Effective Java (2e)

Author: Joshua Bloch
Publisher: Addison Wesley, 2008
Pages: 384
ISBN: 978-0321356680
Aimed at: Existing Java programmers
Rating: 5
Pros: An important book for Java programmers
Cons: Not for beginners
Reviewed by:Alex Armstrong

This book doesn't set out to teach you Java but to explain a natural way of expressing things in Java. Does this approach succeed?

This is a classic that discussed the way that you should use Java in an intelligent and grown up way. There are no tricks or special effects, just a straightforward approach.


Banner

 

It isn't for beginners of course and you need to be able to program in Java to the point where you can think and reason about ways of achieving something in the best way. It also isn't a book of recipes - although you can't help but read it and take away new ways of doing things.

Just in case you miss the forward the following explains what the book is all about:

 

If a colleague were to say to you, "Spouse of me this night today manufactures the unusual meal in a home. You will join?"  three things would likely cross your mind: third, that you had been invited to dinner; second, that English was not your colleague's first language; and first a good deal of puzzlement.

 

The author then goes on to say that this is how it often is with programming languages. You might be able to speak Java, but the way that you do it might be more like a second language than something natural. The intention of the book isn't to teach you Java but to explain what seems to be a natural way of expressing things in Java. On the way it also considers and discusses best practices and theories.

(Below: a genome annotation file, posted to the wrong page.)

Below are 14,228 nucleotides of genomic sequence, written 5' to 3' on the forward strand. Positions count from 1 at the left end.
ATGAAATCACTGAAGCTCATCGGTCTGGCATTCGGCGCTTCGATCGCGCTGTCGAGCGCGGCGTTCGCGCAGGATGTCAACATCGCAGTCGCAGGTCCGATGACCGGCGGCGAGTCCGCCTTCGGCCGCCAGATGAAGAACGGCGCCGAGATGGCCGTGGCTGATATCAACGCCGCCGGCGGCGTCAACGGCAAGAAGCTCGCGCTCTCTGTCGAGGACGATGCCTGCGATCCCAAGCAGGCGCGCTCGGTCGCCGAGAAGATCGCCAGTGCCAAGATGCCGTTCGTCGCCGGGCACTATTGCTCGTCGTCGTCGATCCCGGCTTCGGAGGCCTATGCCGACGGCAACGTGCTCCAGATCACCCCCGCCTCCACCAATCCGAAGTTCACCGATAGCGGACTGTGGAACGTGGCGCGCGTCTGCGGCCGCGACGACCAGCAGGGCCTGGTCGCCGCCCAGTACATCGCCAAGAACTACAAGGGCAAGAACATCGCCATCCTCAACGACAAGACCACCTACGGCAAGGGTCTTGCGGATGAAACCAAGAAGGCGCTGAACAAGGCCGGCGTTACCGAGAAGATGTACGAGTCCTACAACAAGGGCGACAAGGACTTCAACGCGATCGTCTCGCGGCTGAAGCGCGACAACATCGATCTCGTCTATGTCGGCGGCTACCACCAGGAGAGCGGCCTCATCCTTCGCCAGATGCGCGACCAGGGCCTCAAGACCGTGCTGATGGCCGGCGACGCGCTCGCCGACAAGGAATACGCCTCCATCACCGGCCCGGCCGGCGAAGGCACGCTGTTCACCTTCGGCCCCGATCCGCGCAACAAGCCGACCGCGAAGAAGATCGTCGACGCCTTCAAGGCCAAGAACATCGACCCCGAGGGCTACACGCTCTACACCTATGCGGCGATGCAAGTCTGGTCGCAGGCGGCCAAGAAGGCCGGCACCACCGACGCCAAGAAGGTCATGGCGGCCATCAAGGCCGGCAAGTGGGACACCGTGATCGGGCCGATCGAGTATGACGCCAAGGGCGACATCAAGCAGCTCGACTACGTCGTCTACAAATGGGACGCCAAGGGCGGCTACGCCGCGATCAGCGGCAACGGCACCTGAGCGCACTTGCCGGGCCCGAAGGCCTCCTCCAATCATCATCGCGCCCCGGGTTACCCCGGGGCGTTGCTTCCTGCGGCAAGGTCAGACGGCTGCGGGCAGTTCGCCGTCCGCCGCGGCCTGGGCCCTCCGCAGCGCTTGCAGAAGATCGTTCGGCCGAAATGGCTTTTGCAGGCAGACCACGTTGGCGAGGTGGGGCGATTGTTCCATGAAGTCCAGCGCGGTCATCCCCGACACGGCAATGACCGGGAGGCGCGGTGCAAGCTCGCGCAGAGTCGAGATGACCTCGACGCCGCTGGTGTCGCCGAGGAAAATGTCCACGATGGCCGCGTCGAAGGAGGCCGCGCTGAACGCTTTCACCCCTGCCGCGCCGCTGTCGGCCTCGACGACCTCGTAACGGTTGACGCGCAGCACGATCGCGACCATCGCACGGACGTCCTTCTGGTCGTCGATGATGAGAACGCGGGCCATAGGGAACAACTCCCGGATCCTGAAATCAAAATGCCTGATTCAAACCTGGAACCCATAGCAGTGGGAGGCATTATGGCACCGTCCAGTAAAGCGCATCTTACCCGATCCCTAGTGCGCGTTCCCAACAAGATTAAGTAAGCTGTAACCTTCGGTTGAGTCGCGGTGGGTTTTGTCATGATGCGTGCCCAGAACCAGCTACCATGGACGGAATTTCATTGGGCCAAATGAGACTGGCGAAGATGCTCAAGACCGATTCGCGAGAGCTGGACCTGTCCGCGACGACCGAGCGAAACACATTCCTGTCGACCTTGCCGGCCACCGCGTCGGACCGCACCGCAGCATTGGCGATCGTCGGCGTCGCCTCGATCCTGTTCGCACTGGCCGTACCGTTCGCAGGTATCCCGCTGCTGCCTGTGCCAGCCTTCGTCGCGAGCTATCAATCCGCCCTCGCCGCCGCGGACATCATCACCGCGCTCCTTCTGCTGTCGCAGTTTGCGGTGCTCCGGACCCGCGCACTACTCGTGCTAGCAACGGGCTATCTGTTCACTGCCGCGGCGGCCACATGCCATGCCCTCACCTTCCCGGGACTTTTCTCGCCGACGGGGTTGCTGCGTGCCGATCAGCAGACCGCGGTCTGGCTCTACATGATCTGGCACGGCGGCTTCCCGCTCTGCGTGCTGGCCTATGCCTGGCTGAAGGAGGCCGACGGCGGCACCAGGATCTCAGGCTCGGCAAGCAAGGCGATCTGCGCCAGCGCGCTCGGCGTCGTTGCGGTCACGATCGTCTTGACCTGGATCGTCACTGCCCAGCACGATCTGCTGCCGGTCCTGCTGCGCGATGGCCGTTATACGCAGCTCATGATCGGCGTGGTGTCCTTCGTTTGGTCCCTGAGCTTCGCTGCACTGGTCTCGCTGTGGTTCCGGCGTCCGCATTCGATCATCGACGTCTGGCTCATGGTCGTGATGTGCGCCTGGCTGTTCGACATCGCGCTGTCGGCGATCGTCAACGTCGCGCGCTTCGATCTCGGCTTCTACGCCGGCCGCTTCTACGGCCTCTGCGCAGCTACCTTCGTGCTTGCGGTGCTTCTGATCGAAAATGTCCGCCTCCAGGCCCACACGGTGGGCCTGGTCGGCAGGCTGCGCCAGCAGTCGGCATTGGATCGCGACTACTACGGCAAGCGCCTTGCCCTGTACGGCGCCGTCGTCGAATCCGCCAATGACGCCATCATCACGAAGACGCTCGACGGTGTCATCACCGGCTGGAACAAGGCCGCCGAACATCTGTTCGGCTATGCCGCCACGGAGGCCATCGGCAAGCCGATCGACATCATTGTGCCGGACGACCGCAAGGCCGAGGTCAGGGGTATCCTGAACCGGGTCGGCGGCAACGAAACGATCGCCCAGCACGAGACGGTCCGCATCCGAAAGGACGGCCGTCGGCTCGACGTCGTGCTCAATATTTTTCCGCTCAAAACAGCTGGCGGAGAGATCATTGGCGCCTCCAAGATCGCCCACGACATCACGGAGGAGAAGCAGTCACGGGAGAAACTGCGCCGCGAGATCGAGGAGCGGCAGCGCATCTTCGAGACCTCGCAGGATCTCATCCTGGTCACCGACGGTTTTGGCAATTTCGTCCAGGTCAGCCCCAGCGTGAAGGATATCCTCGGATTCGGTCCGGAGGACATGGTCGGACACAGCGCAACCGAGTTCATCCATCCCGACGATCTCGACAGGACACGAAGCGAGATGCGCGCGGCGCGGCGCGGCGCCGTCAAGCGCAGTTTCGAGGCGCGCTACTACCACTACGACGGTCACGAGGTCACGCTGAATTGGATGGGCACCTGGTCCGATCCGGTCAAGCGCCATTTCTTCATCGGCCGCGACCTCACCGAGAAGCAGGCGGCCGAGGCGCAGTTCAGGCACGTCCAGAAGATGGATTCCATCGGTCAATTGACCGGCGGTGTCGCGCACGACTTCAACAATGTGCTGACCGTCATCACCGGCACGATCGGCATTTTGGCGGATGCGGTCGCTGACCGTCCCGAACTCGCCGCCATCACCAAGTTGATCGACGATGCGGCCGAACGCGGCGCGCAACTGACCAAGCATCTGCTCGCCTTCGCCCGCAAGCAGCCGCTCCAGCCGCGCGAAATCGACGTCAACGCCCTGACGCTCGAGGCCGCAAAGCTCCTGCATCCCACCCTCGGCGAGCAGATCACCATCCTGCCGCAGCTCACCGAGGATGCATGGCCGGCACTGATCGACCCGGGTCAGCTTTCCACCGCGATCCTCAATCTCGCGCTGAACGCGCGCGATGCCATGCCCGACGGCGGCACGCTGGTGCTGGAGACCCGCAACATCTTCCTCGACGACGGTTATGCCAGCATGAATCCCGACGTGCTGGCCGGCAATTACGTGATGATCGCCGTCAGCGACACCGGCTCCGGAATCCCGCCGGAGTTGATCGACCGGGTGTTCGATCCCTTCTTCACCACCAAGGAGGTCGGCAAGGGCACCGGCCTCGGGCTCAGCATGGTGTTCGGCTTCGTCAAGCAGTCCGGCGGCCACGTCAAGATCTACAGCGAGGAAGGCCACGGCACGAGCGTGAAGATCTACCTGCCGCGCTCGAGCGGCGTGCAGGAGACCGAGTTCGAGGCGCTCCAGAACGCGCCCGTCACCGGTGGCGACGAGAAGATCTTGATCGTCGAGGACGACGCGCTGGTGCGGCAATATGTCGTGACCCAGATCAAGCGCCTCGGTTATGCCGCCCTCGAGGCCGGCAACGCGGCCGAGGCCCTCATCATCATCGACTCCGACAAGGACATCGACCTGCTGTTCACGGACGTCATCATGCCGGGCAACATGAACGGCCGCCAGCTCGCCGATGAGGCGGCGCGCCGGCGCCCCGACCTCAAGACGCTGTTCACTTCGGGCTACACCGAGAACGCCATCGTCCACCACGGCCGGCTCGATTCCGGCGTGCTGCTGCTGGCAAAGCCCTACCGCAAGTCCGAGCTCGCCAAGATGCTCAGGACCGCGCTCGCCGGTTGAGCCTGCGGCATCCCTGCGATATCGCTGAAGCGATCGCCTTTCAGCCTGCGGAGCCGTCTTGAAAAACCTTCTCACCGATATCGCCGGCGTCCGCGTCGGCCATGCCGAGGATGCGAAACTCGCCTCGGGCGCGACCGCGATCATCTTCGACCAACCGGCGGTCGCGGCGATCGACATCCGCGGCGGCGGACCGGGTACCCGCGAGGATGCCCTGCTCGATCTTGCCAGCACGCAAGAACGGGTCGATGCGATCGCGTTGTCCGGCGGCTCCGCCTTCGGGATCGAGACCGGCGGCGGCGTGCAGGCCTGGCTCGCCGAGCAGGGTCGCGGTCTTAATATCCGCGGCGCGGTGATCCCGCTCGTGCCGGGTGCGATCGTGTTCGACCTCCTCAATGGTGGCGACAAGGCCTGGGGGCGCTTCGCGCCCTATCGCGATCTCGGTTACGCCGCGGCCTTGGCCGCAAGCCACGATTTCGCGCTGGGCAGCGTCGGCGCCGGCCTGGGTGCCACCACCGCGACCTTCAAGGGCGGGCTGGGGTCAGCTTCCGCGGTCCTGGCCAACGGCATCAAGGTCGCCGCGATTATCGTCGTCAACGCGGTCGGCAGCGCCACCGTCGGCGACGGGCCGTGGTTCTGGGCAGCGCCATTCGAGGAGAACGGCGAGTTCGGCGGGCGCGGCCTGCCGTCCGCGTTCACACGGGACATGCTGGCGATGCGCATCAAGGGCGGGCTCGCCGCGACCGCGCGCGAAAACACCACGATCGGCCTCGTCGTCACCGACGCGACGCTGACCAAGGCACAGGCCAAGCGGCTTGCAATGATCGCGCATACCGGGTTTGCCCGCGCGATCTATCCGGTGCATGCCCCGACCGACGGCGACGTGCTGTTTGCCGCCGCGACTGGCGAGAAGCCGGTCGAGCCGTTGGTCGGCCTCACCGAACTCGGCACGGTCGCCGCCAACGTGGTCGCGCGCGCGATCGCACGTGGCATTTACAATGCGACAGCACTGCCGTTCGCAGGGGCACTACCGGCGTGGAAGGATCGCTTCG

It starts out looking at the basics of Java objects - how to create and destroy them, common methods, classes and interfaces, generics, enums and annotations, methods, general programming, exceptions, concurrency and serialisation - all in 11 chapters.

If you care about the craft of writing Java then this is a book you have to read.

If you don't care about the craft of writing Java then give up Java.

Highly recommended to all except the beginner.


Banner


Database Design for Mere Mortals: 25th Anniversary Edition

Author: Michael J Hernandez
Publisher: Addison-Wesley
Pages: 680
ISBN: 978-0136788041
Print: 0136788041
Kindle: B08JLXKJ6S
Audience: Database developers
Rating: 5
Reviewer: Kay Ewbank

As the title of this book suggests, this is a title that has stood the test of time, and this updated 4th Edition has bee [ ... ]



The Art of Computer Programming, Volume 4, Fascicle 5

Author: Donald Knuth
Publisher: Addison-Wesley
Pages: 320
ISBN: 978-0134671796
Print: 0134671791
Audience: Knuth fans
Rating: 4
Reviewer: Mike James
Another portion of TAoCP. Do you need to read it?


More Reviews

Last Updated ( Friday, 08 October 2010 )